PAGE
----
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Axel Wolf Johann Adolph Hasse: Opera for Lute OC 710 CD
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FormatAudio CD
Ordering NumberOC 710
Release date01/09/2007
Players/ContributorsMusicians Composer
  • Hasse, Johann Adolph

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      In the booklet for this CD, Sir Peter Jonas – Director of the Bayerische Staatsoper and inspirational headmaster of the Baroque era at the Münchner Nationaltheater: “In this unique CD, Axel Wolf records opera arias from Johann Adolf Hasse who, following the rediscovery of Handel, Monteverdi and Cavalli, is finally receiving the recognition he deserves.”
      Hasse, born in Bergedorf near Hamburg, was employed at the court of the Electoral Saxonian in Dresden for over thirty years following engagements in Braunschweig and Naples. A manuscript from an unknown hand dated to that era transposed the arias of Hasse’s operas, which were popular at the time, for the lute. Thereby the arranger kept with the fashion of the time by arranging the piece for chamber music and private performances. Axel Wolf is a regular guest at the Bayerische Staatsoper and performs as a soloist in concert as well as with ensembles such as the Musica Fiata (Cologne), the Freiburger Barockorchester, the Orchestra of the Age of Enlightenment and the Gabrieli Consort & Players London.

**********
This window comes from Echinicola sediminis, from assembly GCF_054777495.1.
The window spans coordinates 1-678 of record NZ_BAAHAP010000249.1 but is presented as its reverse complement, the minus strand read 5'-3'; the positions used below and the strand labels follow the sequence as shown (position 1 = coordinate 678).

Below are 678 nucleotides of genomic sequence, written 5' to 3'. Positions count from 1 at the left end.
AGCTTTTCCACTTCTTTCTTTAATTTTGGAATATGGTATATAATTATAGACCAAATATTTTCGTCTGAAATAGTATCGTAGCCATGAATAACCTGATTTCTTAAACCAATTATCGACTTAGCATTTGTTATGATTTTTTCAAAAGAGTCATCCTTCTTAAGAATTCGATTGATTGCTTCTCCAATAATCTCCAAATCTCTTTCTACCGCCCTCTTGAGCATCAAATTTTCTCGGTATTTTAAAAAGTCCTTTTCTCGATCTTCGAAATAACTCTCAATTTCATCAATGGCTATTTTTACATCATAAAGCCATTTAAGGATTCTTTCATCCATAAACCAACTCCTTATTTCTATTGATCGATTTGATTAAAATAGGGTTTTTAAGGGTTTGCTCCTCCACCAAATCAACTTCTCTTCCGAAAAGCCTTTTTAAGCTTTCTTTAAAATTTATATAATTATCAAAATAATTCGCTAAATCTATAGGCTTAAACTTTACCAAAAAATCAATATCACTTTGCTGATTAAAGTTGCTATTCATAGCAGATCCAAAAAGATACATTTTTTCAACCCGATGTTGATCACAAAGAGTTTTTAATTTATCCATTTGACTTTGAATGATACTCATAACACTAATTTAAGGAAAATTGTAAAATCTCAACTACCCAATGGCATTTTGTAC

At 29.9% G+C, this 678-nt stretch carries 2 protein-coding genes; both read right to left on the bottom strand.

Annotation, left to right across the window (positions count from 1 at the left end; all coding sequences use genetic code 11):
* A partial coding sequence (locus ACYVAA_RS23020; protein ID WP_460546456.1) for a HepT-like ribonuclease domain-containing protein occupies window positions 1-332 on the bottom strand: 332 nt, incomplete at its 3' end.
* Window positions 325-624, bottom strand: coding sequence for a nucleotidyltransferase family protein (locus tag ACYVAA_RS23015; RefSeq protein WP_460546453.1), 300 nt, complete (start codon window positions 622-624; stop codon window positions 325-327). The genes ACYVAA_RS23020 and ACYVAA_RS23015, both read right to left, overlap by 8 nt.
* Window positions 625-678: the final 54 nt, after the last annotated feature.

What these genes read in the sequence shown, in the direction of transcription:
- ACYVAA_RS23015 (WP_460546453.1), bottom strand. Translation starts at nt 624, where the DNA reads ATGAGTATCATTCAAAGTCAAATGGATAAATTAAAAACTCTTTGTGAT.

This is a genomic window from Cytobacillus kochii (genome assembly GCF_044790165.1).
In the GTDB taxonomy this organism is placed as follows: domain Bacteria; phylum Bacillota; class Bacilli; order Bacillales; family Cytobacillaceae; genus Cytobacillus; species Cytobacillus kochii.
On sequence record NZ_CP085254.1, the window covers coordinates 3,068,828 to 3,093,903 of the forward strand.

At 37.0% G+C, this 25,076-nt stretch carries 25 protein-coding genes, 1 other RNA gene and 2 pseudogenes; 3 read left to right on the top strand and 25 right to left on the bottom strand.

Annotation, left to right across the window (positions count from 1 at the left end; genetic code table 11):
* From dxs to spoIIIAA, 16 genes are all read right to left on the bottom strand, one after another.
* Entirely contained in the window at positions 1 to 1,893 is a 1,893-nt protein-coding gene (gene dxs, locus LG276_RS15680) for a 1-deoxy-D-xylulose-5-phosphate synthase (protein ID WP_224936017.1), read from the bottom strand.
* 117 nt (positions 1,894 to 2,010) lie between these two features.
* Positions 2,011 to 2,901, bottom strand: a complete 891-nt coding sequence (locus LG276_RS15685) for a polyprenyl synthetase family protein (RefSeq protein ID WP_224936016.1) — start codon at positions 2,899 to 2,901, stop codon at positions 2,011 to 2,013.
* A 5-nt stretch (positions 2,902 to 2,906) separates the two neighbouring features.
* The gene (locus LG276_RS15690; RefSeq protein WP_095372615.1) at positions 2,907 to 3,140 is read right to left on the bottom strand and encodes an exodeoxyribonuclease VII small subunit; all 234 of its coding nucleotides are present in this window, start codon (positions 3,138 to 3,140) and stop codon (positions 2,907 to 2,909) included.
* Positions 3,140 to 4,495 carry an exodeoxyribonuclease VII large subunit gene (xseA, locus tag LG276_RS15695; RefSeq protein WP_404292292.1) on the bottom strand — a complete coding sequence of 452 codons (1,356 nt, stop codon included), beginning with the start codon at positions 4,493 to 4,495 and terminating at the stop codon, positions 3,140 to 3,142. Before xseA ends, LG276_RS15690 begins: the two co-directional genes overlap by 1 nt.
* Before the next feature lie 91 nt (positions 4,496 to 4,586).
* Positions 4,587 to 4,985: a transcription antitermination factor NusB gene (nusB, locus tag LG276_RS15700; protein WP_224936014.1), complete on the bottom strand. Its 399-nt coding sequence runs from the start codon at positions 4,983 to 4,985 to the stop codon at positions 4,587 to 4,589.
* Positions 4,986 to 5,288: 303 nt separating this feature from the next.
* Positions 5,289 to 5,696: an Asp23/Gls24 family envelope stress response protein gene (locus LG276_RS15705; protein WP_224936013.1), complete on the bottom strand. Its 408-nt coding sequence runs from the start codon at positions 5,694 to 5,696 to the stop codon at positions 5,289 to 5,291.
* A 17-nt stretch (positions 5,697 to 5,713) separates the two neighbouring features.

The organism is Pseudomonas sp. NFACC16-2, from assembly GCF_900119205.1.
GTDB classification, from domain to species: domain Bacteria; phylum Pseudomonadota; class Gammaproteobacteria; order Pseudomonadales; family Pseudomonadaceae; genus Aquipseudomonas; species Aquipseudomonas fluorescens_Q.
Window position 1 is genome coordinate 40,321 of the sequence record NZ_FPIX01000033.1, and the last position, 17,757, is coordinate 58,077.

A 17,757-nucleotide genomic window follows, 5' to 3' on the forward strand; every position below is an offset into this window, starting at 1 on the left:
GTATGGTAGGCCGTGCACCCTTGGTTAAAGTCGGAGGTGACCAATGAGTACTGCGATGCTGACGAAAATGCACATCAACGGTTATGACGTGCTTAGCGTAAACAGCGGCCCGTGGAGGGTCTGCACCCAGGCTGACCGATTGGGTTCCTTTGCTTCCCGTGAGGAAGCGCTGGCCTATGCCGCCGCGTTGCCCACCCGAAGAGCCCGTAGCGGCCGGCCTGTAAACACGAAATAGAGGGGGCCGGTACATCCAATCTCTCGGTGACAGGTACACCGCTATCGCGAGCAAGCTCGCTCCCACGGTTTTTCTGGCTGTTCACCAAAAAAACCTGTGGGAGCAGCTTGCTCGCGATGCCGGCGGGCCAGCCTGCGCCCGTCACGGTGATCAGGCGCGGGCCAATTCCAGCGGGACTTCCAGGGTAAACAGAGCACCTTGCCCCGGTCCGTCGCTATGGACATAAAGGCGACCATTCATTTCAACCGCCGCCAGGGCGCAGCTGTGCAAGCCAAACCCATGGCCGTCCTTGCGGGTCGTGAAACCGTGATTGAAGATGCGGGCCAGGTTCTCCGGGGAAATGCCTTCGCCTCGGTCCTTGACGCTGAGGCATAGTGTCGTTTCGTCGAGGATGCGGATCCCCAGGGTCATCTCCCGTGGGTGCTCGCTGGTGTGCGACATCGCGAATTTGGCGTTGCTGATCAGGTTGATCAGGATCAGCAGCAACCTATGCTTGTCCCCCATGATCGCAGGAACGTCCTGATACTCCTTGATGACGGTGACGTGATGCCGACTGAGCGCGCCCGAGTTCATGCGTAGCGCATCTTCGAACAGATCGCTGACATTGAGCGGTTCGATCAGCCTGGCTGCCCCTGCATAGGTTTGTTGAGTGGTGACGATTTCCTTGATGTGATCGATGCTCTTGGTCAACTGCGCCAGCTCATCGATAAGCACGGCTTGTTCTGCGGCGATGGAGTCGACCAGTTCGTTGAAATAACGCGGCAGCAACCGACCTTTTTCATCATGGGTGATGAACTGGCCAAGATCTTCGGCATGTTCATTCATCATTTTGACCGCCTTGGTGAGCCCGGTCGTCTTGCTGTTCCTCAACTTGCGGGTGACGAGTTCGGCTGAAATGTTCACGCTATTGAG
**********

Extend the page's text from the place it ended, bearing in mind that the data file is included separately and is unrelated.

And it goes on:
Sir Peter Jonas on this CD

      During the past 25 years, not only has baroque music become “in”, it moves, provokes and excites increasing numbers of listeners. Everyone who has experienced the Bavarian State Opera’s highly praised baroque productions in the 1990s and the first years of the new millennium could see how the orchestra’s continuo group and members of the Bavarian State Opera Orchestra have developed a new and unmistakable Munich baroque style.

      This baroque renaissance in Munich is especially noteworthy because so many individual instrumentalists have remained true to this path – and one of the most prominent is lutenist Axel Wolf.